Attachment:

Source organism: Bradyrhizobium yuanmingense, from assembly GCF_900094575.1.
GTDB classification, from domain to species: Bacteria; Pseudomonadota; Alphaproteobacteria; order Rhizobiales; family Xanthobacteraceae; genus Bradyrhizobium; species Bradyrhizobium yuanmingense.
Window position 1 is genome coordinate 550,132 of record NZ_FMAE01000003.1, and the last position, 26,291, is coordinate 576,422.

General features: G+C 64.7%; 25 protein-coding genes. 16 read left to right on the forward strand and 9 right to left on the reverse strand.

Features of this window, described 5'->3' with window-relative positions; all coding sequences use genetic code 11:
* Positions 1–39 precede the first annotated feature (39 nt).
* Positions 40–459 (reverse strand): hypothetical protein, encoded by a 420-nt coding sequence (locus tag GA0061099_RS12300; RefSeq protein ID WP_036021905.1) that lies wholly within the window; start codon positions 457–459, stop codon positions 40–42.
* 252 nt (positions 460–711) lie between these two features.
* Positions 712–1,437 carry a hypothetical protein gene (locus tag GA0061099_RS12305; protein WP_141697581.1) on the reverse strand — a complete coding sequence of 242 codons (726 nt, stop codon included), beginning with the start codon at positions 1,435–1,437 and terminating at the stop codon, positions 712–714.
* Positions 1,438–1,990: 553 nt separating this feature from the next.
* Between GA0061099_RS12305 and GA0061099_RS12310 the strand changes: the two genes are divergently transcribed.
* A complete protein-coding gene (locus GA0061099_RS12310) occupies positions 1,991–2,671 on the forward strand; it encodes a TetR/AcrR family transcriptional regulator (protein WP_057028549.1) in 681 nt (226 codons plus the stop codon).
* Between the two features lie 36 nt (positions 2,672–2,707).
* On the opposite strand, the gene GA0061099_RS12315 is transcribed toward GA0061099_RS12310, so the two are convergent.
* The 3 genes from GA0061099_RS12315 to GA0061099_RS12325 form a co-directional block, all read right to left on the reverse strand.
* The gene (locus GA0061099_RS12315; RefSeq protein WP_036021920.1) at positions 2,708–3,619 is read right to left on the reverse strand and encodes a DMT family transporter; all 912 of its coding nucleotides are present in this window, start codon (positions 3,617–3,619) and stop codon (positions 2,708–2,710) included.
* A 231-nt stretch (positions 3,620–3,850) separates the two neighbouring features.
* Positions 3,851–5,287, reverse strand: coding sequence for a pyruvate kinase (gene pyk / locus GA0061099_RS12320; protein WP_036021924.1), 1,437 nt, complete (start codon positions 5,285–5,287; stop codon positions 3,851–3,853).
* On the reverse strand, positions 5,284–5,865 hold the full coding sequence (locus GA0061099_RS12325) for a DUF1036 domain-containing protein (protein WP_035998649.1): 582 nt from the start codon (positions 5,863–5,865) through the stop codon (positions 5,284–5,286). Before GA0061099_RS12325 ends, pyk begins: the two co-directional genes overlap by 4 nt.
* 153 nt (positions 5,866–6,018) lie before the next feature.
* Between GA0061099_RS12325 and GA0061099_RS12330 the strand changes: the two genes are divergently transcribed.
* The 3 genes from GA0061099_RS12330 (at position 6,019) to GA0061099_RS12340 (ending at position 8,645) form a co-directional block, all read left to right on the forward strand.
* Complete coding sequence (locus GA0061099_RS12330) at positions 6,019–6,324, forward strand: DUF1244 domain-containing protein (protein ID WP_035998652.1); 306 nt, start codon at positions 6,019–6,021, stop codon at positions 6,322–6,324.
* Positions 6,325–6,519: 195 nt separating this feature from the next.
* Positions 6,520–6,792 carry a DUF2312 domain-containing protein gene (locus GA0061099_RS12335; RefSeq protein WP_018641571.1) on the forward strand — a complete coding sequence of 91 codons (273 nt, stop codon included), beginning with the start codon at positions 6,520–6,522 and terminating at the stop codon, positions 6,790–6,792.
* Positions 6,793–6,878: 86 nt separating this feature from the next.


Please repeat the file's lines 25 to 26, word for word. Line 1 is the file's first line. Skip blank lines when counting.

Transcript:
* Positions 6,520–6,792 carry a DUF2312 domain-containing protein gene (locus GA0061099_RS12335; RefSeq protein WP_018641571.1) on the forward strand — a complete coding sequence of 91 codons (273 nt, stop codon included), beginning with the start codon at positions 6,520–6,522 and terminating at the stop codon, positions 6,790–6,792.
* Positions 6,793–6,878: 86 nt separating this feature from the next.